- Finally! Scientists determine 'exactly'*rofl* how much more muscle you can gain with supplemental protein (Cermak. 2012). I hope I do not have to point you towards the irony in the headline of this On Short Notice item. If this ain't your first visit to the SuppVersity you should by now be aware that calculations like add 1g of protein per day and gain x-amounts of lean muscle mass per month, year or whatever timespan are nonsensical and will provide, if anything, a very general orientation.
That said, it is still interesting to see the actual results Naomi M Cermak et al.'s quantitative meta-analysis of 22 studies, of which 77% were conducted with untrained individuals (64% with young trainees) produced. Most studies, which had a duration of 6-24 weeks (median: 12 weeks), used 3-5 x whole body workouts / splits coupled with milk (mostly whey) protein supplementation in amounts that ranged from 10g to 106g - keep that in mind when you think about how 'exact' the following figures can actually be:
Fat free and fat mass - Compared with the placebo, protein supplementation significantly augmented the gain in FFM during prolonged resistance-type exercise training (weighted mean difference: 0.69 kg). A subgroup analysis for age showed that protein supplementation was beneficial for both the young and the old trainees, but that the total effect size in terms of fat free mass gains were ~1.7x higher in the young subject (+0.81 kg) than in the older ones (+0.48 kg;) subjects.
Size-wise and even more so strength-wise Arnold could still benefit from a protein shake after a workout. When it comes to the increases in type I and type II fiber CSA, his age could however put a spoke in his wheel.
What I find particularly surprising is that the subgroup analysis also revealed that training status had no significant and what's more, if anything a beneficial effect on the effect sizes in the young untrained (+0.75 kg) and trained subjects (+0.98 kg), respectively.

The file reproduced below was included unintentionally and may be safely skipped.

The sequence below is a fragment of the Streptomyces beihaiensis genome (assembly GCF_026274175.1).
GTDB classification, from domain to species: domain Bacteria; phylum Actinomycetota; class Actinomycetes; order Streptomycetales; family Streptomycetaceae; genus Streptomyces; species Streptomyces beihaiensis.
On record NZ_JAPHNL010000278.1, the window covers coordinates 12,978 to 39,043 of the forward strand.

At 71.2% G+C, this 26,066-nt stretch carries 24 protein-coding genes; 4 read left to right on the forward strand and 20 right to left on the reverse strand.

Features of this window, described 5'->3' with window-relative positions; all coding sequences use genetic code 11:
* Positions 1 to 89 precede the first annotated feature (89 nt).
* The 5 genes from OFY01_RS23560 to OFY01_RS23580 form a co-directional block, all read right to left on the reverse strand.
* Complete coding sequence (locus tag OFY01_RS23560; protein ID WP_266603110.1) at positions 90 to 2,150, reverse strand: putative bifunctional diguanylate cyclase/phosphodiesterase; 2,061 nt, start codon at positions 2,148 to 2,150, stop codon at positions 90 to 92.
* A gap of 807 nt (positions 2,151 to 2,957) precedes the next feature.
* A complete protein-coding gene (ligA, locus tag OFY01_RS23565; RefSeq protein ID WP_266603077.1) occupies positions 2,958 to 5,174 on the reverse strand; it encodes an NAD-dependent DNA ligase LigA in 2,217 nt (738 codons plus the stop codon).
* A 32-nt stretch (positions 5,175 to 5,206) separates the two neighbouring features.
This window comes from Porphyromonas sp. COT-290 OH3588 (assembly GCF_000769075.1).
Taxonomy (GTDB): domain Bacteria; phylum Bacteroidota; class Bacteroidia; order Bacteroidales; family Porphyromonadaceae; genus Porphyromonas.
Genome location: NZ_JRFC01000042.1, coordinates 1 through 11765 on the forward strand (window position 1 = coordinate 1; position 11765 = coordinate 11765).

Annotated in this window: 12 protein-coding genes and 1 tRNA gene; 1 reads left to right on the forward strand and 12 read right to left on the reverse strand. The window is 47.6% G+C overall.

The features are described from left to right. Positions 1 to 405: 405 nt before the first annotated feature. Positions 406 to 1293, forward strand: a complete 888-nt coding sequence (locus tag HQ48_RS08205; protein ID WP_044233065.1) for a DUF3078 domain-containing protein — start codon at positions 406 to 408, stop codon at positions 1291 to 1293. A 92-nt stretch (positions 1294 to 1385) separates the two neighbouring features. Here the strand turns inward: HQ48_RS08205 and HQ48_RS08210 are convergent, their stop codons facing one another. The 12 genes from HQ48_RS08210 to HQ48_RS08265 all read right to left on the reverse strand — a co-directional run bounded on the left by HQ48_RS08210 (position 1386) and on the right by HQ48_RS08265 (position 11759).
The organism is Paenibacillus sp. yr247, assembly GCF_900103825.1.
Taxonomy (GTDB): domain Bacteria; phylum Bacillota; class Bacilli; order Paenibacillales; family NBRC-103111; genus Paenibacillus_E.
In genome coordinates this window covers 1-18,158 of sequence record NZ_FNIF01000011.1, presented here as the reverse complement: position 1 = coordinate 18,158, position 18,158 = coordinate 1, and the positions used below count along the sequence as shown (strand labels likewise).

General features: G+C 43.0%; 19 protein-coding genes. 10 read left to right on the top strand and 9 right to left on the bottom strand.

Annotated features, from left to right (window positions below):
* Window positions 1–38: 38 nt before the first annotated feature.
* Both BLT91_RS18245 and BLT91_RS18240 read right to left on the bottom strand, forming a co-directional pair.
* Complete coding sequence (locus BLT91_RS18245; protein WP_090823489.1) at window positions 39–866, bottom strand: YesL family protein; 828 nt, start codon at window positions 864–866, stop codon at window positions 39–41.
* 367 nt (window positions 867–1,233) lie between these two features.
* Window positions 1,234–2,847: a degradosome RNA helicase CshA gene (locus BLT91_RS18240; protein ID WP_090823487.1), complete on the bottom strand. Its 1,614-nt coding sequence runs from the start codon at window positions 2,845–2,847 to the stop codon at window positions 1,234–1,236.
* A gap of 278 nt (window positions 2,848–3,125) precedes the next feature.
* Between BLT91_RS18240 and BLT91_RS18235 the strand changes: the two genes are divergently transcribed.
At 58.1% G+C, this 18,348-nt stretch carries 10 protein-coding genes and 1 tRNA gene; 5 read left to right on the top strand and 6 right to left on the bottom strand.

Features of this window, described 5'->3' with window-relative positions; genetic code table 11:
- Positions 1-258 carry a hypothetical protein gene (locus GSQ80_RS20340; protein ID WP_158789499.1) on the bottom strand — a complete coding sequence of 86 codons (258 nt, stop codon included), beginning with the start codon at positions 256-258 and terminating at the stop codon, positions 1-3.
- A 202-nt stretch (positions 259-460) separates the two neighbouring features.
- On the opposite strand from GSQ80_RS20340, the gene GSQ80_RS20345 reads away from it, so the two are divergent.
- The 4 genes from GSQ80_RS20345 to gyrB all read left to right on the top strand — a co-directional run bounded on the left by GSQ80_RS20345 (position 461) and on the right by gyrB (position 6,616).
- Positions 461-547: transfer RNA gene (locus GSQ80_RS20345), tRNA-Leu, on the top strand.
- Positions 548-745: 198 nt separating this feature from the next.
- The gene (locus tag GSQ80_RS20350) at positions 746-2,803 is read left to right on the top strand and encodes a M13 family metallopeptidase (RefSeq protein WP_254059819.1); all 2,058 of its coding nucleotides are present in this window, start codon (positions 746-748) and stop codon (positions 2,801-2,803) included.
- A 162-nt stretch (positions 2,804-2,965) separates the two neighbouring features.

As far as fat loss is concerned the scientists did not record any statistical significant differences compared to placebo and that despite the fact that the placebo in most of the 22 studies was a sugary carbohydrate drink.
- Muscle fiber cross sectional area - As the gains in lean mass already suggest, the cross sectional area (CSA) of the muscle fibers increased: By ~ 212µm² in the type I fibers and 291µm² in type II fibers. Unfortunately, both the increases in type I and type II fibers were statistically significant only in the young trainees.
- 1-RM Strength - The performance for the one-rep maximum (1RM) on the leg press improved across the board (+13.5kg more than in placebo) and that did work almost equally well for younger (+14.4kg) and older trainees (+13.1kg).
- Caruso S, Intelisano G, Lupo L, Agnello C. Premenopausal women affected by sexual arousal disorder treated with sildenafil: a double-blind, cross-over, placebo-controlled study. BJOG. 2001 Jun;108(6):623-8.
- Cermak NM, Res PT, de Groot LC, Saris WH, van Loon LJ. Protein supplementation augments the adaptive response of skeletal muscle to resistance-type exercise training: a meta-analysis. Am J Clin Nutr. 2012 Nov 7.
- Folsom AR, Hong CP. Magnesium intake and reduced risk of colon cancer in a prospective study of women. Am J Epidemiol. 2006 Feb 1;163(3):232-5.
- Hay J, Maximova K, Durksen A, Carson V, Rinaldi RL, Torrance B, Ball GD, Majumdar SR, Plotnikoff RC, Veugelers P, Boulé NG, Wozny P, McCargar L, Downs S, Lewanczuk R, McGavock J. Physical Activity Intensity and Cardiometabolic Risk in Youth. Arch Pediatr Adolesc Med. 2012 Sep 10:1-8. doi: 10.1001/archpediatrics.2012.1028.
- Kuno T, Hatano Y, Tomita H, Hara A, Hirose Y, Hirata A, Mori H, Terasaki M, Masuda S, Tanaka T. Organo-Magnesium Suppresses Inflammation-Associated Colon Carcinogenesis in Male Crj: CD-1 Mice. Carcinogenesis. 2012 Nov 3.
- Murdolo G, Sjöstrand M, Strindberg L, Lönnroth P, Jansson PA. The Selective Phosphodiesterase-5 Inhibitor Tadalafil Induces Microvascular and Metabolic Effects in Type 2 Diabetic Postmenopausal Females. J Clin Endocrinol Metab. 2012 Nov 1.
- Rosenblat M, Volkova N, Aviram M. Pomegranate phytosterol (β-sitosterol) and polyphenolic antioxidant (punicalagin) addition to statin, significantly protected against macrophage foam cells formation. Atherosclerosis. Available online 31 October 2012.
- Siener R, Jahnen A, Hesse A. Bioavailability of magnesium from different pharmaceutical formulations. Urol Res. 2011 Apr;39(2):123-7.
- Wark PA, Lau R, Norat T, Kampman E. Magnesium intake and colorectal tumor risk: a case-control study and meta-analysis. Am J Clin Nutr. 2012 Sep;96(3):622-31. doi: 10.3945/ajcn.111.030924. Epub 2012 Aug 1.